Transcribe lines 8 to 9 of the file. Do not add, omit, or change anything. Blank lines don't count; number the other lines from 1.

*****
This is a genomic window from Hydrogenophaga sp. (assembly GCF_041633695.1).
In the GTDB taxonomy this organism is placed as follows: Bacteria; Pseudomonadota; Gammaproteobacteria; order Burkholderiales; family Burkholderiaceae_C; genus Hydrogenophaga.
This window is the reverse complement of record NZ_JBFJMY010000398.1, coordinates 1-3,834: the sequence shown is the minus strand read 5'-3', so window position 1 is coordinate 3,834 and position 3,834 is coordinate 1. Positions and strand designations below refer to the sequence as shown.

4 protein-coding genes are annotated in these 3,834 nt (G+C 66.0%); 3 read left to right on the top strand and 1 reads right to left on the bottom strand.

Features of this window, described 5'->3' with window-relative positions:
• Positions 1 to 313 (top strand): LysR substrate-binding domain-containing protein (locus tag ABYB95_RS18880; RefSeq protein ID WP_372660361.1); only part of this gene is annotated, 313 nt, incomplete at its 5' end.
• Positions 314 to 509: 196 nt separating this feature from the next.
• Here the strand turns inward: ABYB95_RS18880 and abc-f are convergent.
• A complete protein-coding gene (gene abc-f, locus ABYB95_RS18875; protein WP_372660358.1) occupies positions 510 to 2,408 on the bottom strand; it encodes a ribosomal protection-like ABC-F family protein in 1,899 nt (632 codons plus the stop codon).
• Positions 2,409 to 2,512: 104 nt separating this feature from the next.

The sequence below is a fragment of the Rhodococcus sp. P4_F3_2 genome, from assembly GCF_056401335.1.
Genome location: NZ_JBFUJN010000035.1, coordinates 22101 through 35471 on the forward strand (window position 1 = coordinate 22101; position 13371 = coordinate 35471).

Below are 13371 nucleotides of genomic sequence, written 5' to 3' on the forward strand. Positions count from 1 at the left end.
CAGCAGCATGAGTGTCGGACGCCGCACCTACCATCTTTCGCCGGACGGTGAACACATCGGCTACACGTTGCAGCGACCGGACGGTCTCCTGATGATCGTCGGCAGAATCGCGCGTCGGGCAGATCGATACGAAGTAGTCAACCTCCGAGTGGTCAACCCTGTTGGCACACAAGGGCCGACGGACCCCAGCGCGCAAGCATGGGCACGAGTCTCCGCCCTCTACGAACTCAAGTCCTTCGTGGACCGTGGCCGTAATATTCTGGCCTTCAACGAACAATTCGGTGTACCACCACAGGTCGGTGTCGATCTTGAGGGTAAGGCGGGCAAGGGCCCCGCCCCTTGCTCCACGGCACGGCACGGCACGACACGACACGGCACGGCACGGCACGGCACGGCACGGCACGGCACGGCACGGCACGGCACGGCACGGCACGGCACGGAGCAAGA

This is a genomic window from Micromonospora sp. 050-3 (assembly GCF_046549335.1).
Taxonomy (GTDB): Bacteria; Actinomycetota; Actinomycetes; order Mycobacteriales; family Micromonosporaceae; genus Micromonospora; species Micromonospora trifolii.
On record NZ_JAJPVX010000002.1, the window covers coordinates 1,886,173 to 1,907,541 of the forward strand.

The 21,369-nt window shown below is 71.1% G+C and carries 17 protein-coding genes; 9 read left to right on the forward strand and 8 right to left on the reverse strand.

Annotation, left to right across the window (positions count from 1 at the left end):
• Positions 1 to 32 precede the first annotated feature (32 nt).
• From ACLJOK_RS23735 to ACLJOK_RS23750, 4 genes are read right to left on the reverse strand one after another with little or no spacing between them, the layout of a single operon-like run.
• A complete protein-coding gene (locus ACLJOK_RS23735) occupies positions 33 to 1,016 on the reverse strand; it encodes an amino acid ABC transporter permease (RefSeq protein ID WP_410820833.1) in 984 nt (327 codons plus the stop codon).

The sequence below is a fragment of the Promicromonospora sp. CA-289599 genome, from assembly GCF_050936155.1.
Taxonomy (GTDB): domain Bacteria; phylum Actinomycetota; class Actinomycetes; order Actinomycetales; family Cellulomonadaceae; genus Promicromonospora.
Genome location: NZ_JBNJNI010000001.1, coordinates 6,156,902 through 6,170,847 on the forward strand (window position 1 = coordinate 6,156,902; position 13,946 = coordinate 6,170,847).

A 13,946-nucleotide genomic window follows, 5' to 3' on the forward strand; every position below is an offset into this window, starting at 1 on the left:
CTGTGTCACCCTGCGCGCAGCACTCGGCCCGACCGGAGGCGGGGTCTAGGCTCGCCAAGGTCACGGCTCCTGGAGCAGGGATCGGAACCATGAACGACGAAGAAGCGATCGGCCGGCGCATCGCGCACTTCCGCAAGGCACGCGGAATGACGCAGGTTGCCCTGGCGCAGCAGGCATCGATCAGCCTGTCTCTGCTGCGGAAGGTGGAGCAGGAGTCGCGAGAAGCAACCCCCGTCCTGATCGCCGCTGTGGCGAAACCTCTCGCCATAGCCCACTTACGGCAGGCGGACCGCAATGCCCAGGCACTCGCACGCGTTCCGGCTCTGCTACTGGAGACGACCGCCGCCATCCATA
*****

• Here the strand turns inward: ABYB95_RS18880 and abc-f are convergent.
• A complete protein-coding gene (gene abc-f, locus ABYB95_RS18875; protein WP_372660358.1) occupies positions 510 to 2,408 on the bottom strand; it encodes a ribosomal protection-like ABC-F family protein in 1,899 nt (632 codons plus the stop codon).